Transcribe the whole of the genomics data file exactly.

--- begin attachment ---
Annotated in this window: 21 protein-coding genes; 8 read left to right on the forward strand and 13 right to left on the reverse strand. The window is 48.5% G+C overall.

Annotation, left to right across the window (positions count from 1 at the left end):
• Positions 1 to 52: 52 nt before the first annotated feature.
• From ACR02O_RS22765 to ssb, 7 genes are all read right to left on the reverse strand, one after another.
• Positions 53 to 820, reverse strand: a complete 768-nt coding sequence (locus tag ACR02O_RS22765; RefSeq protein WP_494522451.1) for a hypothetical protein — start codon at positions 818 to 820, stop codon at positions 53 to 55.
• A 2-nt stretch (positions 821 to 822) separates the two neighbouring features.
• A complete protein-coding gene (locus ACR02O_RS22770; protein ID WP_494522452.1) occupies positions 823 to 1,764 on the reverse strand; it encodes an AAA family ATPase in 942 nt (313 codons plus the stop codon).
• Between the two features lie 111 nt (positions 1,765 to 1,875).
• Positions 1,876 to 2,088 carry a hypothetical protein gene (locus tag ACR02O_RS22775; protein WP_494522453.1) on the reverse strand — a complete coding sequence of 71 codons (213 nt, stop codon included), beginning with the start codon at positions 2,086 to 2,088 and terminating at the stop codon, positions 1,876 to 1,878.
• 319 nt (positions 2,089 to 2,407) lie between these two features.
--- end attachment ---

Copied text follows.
Annotated in this window: 21 protein-coding genes; 8 read left to right on the forward strand and 13 right to left on the reverse strand. The window is 48.5% G+C overall.

Annotation, left to right across the window (positions count from 1 at the left end):
• Positions 1 to 52: 52 nt before the first annotated feature.
• From ACR02O_RS22765 to ssb, 7 genes are all read right to left on the reverse strand, one after another.
• Positions 53 to 820, reverse strand: a complete 768-nt coding sequence (locus tag ACR02O_RS22765; RefSeq protein WP_494522451.1) for a hypothetical protein — start codon at positions 818 to 820, stop codon at positions 53 to 55.
• A 2-nt stretch (positions 821 to 822) separates the two neighbouring features.
• A complete protein-coding gene (locus ACR02O_RS22770; protein ID WP_494522452.1) occupies positions 823 to 1,764 on the reverse strand; it encodes an AAA family ATPase in 942 nt (313 codons plus the stop codon).
• Between the two features lie 111 nt (positions 1,765 to 1,875).
• Positions 1,876 to 2,088 carry a hypothetical protein gene (locus tag ACR02O_RS22775; protein WP_494522453.1) on the reverse strand — a complete coding sequence of 71 codons (213 nt, stop codon included), beginning with the start codon at positions 2,086 to 2,088 and terminating at the stop codon, positions 1,876 to 1,878.
• 319 nt (positions 2,089 to 2,407) lie between these two features.